Filing for financial aid is a very important part of the going-to-college process—but we know how confusing it can be. Many families depend on financial aid to attend college, and this may be your first time hearing words like FAFSA, EFC, and CSS Profile.
Just because the financial aid system may be a new process for you doesn’t mean that it needs to be overwhelming or confusing. We have all the information you need to understand the system and maximize your financial aid. College costs expert Frank Palmasani is ready to help you get started.
Don’t assume that you won’t receive financial aid.
As a high school guidance counselor and a former director of college admissions, I’ve worked with a lot families. I sometimes hear questions about whether a family really needs to fill out the FAFSA because they assume they won’t even be eligible for any financial aid. The short answer is yes, every family should file for financial aid.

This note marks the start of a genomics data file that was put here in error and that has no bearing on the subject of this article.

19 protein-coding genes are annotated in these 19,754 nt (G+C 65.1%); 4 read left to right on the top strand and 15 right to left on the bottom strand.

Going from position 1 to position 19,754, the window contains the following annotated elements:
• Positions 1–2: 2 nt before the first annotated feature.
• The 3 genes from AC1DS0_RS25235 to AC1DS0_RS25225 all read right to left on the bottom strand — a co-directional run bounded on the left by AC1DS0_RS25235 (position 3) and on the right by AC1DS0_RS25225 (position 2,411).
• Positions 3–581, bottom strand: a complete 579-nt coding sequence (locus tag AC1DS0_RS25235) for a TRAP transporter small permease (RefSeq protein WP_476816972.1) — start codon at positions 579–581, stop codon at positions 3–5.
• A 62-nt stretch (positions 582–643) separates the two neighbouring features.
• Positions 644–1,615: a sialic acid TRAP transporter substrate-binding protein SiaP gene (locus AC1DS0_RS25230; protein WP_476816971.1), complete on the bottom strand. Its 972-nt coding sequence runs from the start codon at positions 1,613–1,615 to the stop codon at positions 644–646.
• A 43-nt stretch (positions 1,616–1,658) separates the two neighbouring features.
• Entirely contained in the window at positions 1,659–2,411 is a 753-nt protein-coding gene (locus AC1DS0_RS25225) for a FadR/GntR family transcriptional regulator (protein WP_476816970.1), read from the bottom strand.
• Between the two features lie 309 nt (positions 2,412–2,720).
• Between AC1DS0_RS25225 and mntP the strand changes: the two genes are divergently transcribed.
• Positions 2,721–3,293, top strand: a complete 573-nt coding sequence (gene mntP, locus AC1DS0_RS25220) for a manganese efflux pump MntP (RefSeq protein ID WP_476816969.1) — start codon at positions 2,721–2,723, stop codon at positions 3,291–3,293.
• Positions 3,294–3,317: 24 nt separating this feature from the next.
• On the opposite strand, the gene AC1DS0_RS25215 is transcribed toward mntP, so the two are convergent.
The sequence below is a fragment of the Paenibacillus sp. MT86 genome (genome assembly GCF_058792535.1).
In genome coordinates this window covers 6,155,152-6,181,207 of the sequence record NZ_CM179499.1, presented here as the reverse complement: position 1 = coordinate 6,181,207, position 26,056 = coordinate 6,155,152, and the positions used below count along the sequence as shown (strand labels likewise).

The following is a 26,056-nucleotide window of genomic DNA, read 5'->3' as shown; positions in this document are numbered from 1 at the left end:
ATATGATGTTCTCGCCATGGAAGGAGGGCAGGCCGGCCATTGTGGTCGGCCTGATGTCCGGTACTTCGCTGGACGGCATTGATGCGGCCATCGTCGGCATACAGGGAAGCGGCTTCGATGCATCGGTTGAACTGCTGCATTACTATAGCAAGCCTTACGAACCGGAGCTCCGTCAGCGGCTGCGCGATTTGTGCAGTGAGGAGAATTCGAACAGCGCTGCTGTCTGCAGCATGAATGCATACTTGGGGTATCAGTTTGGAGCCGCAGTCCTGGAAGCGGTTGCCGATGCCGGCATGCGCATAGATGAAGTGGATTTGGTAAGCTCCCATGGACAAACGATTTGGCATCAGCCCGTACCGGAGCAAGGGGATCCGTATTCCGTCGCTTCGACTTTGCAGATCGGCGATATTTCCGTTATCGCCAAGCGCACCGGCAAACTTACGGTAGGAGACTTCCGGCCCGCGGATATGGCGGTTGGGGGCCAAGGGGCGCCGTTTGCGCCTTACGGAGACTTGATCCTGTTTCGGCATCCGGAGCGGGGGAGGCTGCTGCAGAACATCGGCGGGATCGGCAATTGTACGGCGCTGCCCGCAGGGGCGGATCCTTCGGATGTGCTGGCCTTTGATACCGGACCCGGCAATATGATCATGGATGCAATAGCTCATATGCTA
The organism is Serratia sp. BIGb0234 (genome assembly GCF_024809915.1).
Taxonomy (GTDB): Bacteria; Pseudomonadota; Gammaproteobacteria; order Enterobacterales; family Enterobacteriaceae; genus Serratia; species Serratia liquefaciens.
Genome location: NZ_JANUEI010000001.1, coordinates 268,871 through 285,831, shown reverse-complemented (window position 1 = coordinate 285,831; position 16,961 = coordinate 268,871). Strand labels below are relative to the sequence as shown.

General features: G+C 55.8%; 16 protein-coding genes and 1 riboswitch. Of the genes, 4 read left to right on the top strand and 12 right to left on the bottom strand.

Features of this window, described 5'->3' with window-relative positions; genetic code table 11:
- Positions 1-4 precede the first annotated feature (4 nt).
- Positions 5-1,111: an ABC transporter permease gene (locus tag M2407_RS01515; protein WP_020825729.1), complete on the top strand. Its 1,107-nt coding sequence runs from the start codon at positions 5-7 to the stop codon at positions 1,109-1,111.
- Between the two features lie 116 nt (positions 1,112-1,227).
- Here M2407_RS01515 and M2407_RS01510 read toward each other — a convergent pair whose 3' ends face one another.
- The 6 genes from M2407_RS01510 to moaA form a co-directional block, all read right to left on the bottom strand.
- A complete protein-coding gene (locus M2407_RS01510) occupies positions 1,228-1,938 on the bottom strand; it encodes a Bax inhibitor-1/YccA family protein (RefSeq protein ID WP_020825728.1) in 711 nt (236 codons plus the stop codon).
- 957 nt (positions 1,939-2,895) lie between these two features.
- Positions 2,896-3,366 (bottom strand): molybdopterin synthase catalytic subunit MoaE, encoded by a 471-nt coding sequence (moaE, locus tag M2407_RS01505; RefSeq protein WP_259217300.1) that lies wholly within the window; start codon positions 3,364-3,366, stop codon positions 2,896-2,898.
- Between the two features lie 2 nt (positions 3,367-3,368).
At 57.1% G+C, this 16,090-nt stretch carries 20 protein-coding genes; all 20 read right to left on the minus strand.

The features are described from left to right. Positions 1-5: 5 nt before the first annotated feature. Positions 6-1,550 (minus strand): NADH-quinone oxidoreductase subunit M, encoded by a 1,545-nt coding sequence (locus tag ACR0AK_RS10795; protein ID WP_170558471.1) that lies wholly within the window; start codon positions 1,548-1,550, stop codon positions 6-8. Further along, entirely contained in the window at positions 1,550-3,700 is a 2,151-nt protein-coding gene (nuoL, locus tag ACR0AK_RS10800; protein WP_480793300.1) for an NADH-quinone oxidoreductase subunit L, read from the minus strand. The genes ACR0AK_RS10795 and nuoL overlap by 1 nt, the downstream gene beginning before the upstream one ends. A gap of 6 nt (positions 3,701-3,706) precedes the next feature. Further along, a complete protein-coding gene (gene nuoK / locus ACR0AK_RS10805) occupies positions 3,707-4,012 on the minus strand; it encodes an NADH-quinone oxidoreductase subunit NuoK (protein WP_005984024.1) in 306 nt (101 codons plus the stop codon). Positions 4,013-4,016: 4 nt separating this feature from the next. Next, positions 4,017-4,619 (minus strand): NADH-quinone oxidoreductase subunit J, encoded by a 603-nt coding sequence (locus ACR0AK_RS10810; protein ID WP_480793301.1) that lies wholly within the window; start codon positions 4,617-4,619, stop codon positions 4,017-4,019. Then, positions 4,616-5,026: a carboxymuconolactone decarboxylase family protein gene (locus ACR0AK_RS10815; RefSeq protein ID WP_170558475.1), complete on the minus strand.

1.7 million students don’t file the FAFSA because they incorrectly believe they won’t qualify for aid.1
While colleges follow general standards for which families receive what kind of aid, you really don’t know what financial aid money your family is eligible for until you file for it and receive your award letter. You can use every kind of financial aid estimator there is, but the final decision on aid comes down to the college distributing it.
Colleges may sometimes even require you to complete the FAFSA in order to be considered for merit-based scholarships that don’t factor in a student’s financial need.
Don’t overlook or dismiss the FAFSA—you might miss out on valuable dollars to help pay for college.
1. “Reasons Why Students Do Not File the FAFSA.” Mark Kantrowitz, FinAid.org. January 2011.